I heard a rant by Jeff Jarvis on the This Week in Google podcast. It seems that he got a new Nexus 7 tablet and Verizon refused to add it to his LTE account because it had not yet been verified. He tested it with a SIM from a different device and it worked fine. He also pointed out that Google had advertised that it would work on the Verizon network and that the terms of Verizon's FCC license required open access to any compliant device.
(He has documented the story in this blog post).
Verizon said they had to certify the device -- have it tested to be sure it would not harm their network.
That reminded me of the Hush-a-Phone. In 1956, the courts overruled an FCC ban on Hush-a-Phone, rejecting AT&T's claim that it posed a risk to the network and would degrade call quality.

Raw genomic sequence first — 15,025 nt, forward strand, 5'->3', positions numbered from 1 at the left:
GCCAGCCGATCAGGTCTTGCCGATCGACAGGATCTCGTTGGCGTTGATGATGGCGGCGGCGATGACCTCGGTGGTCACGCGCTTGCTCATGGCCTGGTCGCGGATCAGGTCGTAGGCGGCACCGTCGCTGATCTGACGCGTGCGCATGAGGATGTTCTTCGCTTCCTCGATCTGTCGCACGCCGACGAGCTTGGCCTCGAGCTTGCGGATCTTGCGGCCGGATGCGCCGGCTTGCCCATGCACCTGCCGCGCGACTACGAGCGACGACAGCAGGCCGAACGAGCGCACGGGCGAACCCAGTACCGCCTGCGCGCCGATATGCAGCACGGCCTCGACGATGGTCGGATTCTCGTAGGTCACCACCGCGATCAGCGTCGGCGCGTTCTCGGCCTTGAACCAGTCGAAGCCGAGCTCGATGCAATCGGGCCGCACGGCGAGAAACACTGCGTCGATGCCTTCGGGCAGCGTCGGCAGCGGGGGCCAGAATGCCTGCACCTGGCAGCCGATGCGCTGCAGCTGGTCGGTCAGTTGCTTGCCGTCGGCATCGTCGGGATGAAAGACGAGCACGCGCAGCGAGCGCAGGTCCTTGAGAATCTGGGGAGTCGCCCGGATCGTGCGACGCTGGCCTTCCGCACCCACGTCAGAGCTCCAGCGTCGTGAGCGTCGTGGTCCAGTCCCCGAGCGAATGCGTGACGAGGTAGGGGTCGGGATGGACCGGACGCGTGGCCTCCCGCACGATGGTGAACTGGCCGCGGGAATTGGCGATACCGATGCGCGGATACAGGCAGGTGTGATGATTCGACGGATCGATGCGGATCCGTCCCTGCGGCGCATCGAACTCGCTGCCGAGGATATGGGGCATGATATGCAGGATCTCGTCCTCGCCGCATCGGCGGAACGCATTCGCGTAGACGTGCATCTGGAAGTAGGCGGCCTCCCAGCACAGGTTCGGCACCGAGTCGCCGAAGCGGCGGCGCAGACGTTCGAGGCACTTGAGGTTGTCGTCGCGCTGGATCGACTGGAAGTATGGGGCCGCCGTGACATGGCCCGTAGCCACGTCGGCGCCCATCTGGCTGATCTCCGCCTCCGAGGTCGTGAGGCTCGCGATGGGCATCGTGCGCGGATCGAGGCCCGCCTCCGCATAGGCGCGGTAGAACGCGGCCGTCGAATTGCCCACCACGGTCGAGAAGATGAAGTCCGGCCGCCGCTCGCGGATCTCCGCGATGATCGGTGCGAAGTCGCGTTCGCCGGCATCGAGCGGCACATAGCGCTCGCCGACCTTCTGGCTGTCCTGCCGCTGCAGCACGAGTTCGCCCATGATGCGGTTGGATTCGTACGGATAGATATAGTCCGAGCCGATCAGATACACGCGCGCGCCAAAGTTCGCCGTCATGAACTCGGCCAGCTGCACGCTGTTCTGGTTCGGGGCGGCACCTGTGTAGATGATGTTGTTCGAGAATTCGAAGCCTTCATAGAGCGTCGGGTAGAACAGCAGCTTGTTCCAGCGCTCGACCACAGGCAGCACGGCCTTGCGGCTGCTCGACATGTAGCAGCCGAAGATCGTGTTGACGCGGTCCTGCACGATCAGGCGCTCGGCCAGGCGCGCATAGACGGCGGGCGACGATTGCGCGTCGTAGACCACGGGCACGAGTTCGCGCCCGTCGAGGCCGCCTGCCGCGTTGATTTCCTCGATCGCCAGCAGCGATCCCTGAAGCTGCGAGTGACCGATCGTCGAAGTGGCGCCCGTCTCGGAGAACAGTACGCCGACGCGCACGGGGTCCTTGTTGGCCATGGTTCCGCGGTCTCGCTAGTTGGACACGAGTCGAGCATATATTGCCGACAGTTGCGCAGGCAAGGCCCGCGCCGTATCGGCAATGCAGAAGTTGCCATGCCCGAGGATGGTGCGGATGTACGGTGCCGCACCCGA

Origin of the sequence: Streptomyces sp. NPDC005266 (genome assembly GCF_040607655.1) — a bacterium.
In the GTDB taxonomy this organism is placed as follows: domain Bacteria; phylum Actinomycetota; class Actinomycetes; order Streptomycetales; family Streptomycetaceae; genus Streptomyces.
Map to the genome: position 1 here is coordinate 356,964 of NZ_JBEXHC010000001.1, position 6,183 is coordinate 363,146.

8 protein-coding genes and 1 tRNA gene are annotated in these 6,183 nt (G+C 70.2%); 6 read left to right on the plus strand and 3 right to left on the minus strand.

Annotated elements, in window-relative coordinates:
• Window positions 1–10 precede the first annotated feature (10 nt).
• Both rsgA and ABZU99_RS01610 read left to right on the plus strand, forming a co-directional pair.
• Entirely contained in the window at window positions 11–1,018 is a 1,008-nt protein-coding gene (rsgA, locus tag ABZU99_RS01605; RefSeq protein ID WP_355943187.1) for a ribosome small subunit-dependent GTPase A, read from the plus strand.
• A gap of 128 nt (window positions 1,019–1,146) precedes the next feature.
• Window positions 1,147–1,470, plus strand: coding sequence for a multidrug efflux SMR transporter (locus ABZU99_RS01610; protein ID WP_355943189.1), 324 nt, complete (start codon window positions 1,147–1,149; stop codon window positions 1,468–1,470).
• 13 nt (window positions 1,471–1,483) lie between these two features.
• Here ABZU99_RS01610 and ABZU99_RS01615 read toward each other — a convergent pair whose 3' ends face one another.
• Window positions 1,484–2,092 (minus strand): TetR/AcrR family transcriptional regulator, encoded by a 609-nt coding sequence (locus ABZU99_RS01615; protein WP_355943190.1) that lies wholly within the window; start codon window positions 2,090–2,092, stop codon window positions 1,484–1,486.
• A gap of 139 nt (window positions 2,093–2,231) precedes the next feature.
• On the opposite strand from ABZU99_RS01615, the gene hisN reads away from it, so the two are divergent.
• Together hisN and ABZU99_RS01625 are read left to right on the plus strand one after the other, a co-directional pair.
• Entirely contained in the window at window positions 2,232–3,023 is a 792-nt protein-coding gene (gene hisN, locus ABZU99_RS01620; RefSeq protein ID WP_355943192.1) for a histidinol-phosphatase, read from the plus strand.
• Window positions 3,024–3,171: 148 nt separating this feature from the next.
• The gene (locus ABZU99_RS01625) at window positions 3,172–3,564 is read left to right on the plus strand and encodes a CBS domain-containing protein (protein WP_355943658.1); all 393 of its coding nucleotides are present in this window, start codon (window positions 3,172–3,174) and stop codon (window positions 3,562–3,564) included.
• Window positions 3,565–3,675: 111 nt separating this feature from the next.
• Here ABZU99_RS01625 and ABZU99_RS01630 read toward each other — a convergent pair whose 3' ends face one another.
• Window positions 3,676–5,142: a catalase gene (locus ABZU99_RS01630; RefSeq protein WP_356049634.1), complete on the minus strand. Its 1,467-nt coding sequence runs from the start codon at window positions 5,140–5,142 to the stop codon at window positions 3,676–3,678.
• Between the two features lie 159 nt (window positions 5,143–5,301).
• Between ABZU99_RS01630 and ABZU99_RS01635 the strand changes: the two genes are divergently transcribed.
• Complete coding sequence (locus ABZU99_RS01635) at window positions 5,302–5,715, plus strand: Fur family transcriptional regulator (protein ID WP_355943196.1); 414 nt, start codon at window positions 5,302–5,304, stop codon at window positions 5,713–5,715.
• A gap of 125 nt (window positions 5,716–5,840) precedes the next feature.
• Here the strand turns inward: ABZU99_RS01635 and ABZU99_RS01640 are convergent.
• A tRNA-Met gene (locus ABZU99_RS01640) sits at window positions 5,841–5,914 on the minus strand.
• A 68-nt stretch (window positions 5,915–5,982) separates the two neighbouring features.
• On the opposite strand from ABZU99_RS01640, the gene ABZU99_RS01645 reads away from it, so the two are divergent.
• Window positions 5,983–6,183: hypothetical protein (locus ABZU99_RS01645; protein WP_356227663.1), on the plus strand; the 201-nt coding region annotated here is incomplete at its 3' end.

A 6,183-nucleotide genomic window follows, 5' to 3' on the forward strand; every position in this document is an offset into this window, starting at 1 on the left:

Here is a picture of the Hush-a-Phone -- you can decide how grave the risk was:
What if AT&T had prevailed in the Hush-a-Phone case and the subsequent case of the Carterphone, a device for patching radio calls into the telephone network? (Yeah, hams used to do that).
It seems that Verizon is unclear on the meaning of "open" -- they are still nostalgic about the good old days, when only the phone company could sell you things like phones, modems, DSL routers, answering machines, etc.